Here we spend five minutes chatting to well known faces of the auction world, dealers, consultants and leading industry experts for their insight into the business. Hear about their own personal experiences of buying and selling works of art and about their own collections.

Dr Charles Avery

Dr Charles Avery 
Dr Avery is a highly respected specialist in European sculpture and perhaps best known for having written numerous books on the subject. These include ‘Florentine Renaissance Sculpture’, 1970, ‘Giambologna the Complete Sculpture’, 1987, ‘Donatello: An Introduction’, John Murray, 1994; ‘Bernini, Genius of the Baroque’, 1997 and ‘The Triumph of Motion: Francesco Bertos’, 2008.

 It began when studying Classics at King’s College School, Wimbledon, and St John’s, Cambridge, with schoolboy interests in ‘Greek pots’ and Etruscan bronzes, of which I made lino-cuts. I then moved on to studying the Renaissance with John Shearman at the Courtauld, before being appointed Assistant Keeper of Sculpture at the Victoria and Albert Museum and therefore concentrating on sculpture, which became the ‘love of my life’.

I eventually traded the calm of the museum world for the bustling business of auction-sales at Christie’s in 1979, and lasted a decade at the top of the market, before going my own way as a free-lance, researching, writing and lecturing, especially on works in bronze by Giambologna and on ivories by David le Marchand.

A lino cut made by Dr Avery, 1958.
Dr Avery's 'best buy', by Il Bresciano
Giambologna's Mars

What do you consider to be your greatest career achievements? 

I was the academic machine behind the thrust of interest and the rapid rise in prices of bronze statuettes during the eighties, led by Christie’s and Sotheby’s, as well as a by a thrusting young dealer called Danny Katz and several American leveraged-buyout millionaires as collectors: this achieved half a million pounds for a signed gilt bronze Mars and far higher figures later on.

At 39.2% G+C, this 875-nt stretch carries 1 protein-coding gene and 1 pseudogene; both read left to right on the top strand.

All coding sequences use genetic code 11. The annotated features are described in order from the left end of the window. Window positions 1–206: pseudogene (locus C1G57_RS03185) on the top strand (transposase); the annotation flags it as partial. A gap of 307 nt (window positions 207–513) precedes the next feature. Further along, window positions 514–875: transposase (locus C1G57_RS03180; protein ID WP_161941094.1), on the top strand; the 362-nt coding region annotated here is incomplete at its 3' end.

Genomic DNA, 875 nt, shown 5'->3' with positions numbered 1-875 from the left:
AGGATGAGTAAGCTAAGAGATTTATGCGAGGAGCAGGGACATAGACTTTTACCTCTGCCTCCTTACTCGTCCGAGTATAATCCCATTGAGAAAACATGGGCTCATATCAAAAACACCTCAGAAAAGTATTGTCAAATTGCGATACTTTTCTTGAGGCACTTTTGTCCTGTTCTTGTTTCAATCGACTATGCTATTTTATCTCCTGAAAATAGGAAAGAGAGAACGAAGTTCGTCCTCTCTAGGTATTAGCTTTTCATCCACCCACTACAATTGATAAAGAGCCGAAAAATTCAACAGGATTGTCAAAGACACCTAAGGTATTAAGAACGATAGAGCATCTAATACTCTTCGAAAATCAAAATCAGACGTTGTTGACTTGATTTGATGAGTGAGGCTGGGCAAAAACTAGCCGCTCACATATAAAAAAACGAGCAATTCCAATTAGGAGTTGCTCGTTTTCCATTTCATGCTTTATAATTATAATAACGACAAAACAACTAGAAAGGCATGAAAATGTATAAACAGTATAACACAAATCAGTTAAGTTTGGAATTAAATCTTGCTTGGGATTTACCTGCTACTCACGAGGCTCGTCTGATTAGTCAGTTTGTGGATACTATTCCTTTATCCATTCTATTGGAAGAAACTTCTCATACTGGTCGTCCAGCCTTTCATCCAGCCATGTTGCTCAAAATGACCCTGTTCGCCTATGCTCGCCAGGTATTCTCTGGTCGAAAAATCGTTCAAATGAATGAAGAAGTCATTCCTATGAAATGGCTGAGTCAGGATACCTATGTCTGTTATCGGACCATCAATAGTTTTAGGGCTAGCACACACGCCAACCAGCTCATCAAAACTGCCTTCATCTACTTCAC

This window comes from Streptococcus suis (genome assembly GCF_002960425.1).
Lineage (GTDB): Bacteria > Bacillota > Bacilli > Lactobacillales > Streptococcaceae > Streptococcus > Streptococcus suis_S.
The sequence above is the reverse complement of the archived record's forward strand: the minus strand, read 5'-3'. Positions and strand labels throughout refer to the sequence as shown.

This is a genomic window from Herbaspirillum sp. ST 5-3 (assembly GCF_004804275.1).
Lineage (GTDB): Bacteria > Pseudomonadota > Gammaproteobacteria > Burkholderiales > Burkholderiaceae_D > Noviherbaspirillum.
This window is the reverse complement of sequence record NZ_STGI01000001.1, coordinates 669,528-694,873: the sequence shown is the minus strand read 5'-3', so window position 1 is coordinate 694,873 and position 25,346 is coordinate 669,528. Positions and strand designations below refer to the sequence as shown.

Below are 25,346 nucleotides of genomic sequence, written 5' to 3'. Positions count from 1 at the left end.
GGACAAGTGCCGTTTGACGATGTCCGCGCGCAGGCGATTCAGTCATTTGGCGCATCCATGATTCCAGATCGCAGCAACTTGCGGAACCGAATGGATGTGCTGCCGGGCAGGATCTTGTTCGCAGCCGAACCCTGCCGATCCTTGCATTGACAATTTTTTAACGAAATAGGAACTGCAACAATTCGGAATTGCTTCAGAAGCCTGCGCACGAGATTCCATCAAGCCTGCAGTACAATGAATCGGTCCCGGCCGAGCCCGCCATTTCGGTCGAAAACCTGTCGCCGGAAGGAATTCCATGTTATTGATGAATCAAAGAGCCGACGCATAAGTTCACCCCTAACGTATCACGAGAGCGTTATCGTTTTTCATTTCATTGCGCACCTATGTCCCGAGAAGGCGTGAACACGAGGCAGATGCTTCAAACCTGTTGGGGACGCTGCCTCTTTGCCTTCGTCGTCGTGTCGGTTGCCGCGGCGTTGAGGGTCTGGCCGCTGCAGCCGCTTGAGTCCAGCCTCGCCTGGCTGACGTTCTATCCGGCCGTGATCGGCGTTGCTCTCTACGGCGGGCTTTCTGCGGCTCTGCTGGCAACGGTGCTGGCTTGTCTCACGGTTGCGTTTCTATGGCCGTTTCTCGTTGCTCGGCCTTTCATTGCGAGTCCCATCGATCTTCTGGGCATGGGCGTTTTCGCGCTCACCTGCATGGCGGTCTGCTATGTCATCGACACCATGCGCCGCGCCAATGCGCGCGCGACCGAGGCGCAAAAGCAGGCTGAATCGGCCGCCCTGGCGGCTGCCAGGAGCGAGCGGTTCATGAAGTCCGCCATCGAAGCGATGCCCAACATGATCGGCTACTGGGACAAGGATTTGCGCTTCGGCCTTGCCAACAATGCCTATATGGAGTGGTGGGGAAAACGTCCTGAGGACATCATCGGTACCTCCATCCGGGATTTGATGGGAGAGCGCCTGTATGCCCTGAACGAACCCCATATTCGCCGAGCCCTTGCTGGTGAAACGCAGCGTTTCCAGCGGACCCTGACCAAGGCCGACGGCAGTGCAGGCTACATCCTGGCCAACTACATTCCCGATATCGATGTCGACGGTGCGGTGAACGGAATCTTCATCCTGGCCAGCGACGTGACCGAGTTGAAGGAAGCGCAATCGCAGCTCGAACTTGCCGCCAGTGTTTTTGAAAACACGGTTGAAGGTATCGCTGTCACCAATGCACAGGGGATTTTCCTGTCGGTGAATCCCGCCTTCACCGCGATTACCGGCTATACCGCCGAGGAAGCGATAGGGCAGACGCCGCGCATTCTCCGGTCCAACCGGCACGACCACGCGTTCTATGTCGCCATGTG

With other more established buyers, this led to a levering upwards of the prices of brilliant busts in marble of ‘British Worthies’ by the likes of Roubiliac, Rysbrack, Scheemakers and Wilton from five to six figures.  A highpoint of this trend was the sale of statuary ‘excess to needs’ from Wentworth Woodhouse, with examples by Nollekens going straight to the new Getty Museum and the good, old V&A.

Do you also collect works of art? 

I used to collect, but only at the bottom of the market with literally ‘pocket-money’ (my main funds being siphoned off to pay school fees), starting with a lunchtime impulse-buy for a fiver of a pleasing eighteenth century French medal with an orange-tree on it from the late lamented Alan Darer (whom I bought from sporadically ever after). I sold part of my collection at auction in 2016 in a specialist sale organised by Rachael Osborn-Howard and was pleased with the results.

Do you have a favourite acquisition? 

I spotted a Renaissance putto head door-knob in the grey light of dawn at Bermondsey Market one Friday morning in winter. Marked at £20, all the cash I and some young friends could gather was £18, so the dealer settled grumpily for that (I thus learned the temptation of ready-cash in bargaining!).  Ever-beloved, the adorable putto is still mounted on an inside door of my house and, after almost a lifetime, I finally narrowed it down to being a product of a Brescian bronze-founder on whom I just written the first book: Andrea di Alessandri, known as Il Bresciano, much influenced by the Venetian ‘greats’, Jacopo Sansovino and Alessandro Vittoria.

Now ‘semi-retired’ to Cambridge, Charles has catalogued and or valued officially several great collections now in international museums and is now in the business of providing professional catalogue-entries for museums, collectors, auction houses and dealers.

If you would like to contact him please do so through Rachael Osborn-Howard at Curated Auctions,